Natalie Portman is set to take on the role of Ruth Bader Ginsburg in the biopic about the Supreme Court Justice who made the Times 100 Most Influential People list. Outspoken feminist Portman wanted a woman to direct the biopic, according to Ginsburg herself. The legendary icon explained Portman’s reason for wanting a female director at the American Constitution Society conventional panel on Saturday.
What was Natalie Portman’s reason for wanting a woman to take on the role as director? Simply because there aren’t enough female directors in Hollywood, let alone in the film industry.
“Natalie Portman came to talk to me about [the film landing a female director], and we had a very good conversation. And one thing, interesting, that she insisted on, it held up the project for a while. She said, ‘I want the director to be a woman. There are not enough women in this industry. There are many talented out there.’ And now they do have a woman director.”
There have been several talks and negotiations about who’s going to work on the movie. Most of the negotiations have been delayed because of Portman’s decision to have a female director. Back in May, it was reported that Marielle Heller, director of The Diary of a Teenage Girl, would direct the Ruth Bader Ginsburg biopic. However, the director has not been officially announced.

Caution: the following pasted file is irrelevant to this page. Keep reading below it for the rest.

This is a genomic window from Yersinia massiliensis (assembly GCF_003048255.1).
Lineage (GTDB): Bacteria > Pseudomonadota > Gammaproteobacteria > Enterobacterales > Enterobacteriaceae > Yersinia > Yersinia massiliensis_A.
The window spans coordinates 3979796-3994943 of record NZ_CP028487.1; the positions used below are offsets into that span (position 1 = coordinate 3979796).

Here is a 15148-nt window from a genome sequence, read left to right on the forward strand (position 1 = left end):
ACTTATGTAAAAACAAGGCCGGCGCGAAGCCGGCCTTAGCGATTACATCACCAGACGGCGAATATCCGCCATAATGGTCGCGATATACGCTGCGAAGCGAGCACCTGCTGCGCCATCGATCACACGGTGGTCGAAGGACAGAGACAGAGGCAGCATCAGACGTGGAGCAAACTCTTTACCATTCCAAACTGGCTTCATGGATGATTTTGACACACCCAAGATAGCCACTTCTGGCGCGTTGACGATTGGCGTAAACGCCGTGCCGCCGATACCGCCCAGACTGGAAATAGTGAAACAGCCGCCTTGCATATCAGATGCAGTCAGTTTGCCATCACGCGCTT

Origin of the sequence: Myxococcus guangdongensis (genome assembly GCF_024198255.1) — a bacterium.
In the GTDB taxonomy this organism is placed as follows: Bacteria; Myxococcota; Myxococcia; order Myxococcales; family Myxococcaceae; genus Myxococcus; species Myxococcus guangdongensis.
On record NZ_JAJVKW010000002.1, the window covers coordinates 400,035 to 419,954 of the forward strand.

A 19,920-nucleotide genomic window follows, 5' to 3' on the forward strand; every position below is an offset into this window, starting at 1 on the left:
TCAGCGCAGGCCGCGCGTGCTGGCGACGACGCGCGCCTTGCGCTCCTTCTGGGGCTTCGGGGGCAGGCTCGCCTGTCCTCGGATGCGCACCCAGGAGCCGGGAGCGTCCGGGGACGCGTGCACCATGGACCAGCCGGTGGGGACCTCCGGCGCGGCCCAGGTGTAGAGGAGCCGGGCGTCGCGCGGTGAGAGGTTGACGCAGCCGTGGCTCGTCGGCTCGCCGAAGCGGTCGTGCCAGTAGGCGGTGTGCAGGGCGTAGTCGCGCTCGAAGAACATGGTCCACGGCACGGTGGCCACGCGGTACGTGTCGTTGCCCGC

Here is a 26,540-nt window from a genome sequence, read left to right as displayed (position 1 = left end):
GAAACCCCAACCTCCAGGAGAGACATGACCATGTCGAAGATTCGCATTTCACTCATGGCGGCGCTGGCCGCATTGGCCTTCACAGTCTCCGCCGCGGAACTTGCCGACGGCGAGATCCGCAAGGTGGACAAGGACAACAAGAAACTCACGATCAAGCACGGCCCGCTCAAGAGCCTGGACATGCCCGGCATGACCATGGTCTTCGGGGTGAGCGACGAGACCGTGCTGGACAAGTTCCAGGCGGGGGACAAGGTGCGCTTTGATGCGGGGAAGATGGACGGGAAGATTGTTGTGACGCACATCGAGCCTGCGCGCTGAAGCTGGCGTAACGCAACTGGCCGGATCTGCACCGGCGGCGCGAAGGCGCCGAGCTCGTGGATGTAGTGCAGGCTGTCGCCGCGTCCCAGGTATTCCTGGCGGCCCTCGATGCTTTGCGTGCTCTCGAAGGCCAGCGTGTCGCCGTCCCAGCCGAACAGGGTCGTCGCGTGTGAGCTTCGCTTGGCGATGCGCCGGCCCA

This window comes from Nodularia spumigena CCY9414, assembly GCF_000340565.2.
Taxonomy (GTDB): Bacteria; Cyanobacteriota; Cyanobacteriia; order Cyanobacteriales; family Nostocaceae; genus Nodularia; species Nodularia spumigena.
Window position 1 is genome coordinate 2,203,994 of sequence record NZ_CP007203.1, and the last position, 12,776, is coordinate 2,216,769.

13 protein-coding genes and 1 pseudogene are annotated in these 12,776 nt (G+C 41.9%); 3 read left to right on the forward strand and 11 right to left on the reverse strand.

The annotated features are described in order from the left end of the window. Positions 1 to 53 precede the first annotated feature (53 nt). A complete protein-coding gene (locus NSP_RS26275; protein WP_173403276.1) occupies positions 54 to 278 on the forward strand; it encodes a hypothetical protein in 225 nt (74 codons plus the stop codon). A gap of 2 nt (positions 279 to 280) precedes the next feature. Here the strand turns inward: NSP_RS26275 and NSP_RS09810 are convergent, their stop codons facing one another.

This comes on the heels of the news that the ACLU would begin a civil rights investigation into the lack of female directors in the film industry. They were asked by the federal government to see if there’s discriminatory hiring practices. Last year, women only directed 7 percent of the top 250 grossing films. Thanks to powerful names like Portman, this issue is finally being looked into.
Portman has spoken out about her views on feminism back in 2013. She says that the roles for women should be varied. Portman also added that women shouldn’t be created for the male gaze.
“I don’t think that’s necessarily feminist to see women like we see men in movies. Just having a range of different ways women can be – whether it’s weak and strong, just being human and being real, and not just being some fantasy of a male writer – is more feminist than she ‘knows how to do kung fun.'”
In her interview with Elle U.K. during that same year, Portman talked about the need for more female narratives that feature all kinds of stories.
“The fallacy in Hollywood is that if you’re making a ‘feminist’ story, the woman kicks ass and wins. That’s not feminist, that’s macho. A movie about a weak, vulnerable woman can be feminist if it shows a real person that we can empathize with.”
What are your thoughts on Natalie Portman’s decision to have a female director for the Ruth Bader Ginsburg biopic? Do you think she has a point? Share your thoughts below in the comments section.
[Image: Dave Kotinsky / Getty Images]